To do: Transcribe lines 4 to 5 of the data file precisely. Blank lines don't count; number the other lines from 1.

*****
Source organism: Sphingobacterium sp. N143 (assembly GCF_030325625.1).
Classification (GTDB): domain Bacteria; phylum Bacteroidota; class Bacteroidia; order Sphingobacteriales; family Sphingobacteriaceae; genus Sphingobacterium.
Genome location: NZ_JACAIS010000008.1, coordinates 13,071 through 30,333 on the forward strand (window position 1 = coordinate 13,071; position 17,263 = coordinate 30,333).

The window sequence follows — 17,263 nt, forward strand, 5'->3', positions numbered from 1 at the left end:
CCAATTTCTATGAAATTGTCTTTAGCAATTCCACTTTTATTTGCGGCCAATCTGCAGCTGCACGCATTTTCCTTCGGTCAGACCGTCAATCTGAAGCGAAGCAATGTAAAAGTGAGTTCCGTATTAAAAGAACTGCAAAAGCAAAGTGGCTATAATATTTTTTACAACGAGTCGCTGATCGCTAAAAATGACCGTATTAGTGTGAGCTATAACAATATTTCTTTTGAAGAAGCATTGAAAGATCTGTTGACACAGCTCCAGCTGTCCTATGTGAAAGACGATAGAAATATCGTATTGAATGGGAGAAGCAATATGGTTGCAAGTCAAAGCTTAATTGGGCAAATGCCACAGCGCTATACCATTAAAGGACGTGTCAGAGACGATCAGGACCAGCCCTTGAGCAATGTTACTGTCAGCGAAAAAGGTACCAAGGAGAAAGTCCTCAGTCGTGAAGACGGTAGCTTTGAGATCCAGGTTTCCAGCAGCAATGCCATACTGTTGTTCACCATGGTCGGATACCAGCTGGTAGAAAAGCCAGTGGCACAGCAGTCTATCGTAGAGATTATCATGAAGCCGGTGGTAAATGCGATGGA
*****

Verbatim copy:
The window sequence follows — 17,263 nt, forward strand, 5'->3', positions numbered from 1 at the left end:
CCAATTTCTATGAAATTGTCTTTAGCAATTCCACTTTTATTTGCGGCCAATCTGCAGCTGCACGCATTTTCCTTCGGTCAGACCGTCAATCTGAAGCGAAGCAATGTAAAAGTGAGTTCCGTATTAAAAGAACTGCAAAAGCAAAGTGGCTATAATATTTTTTACAACGAGTCGCTGATCGCTAAAAATGACCGTATTAGTGTGAGCTATAACAATATTTCTTTTGAAGAAGCATTGAAAGATCTGTTGACACAGCTCCAGCTGTCCTATGTGAAAGACGATAGAAATATCGTATTGAATGGGAGAAGCAATATGGTTGCAAGTCAAAGCTTAATTGGGCAAATGCCACAGCGCTATACCATTAAAGGACGTGTCAGAGACGATCAGGACCAGCCCTTGAGCAATGTTACTGTCAGCGAAAAAGGTACCAAGGAGAAAGTCCTCAGTCGTGAAGACGGTAGCTTTGAGATCCAGGTTTCCAGCAGCAATGCCATACTGTTGTTCACCATGGTCGGATACCAGCTGGTAGAAAAGCCAGTGGCACAGCAGTCTATCGTAGAGATTATCATGAAGCCGGTGGTAAATGCGATGGA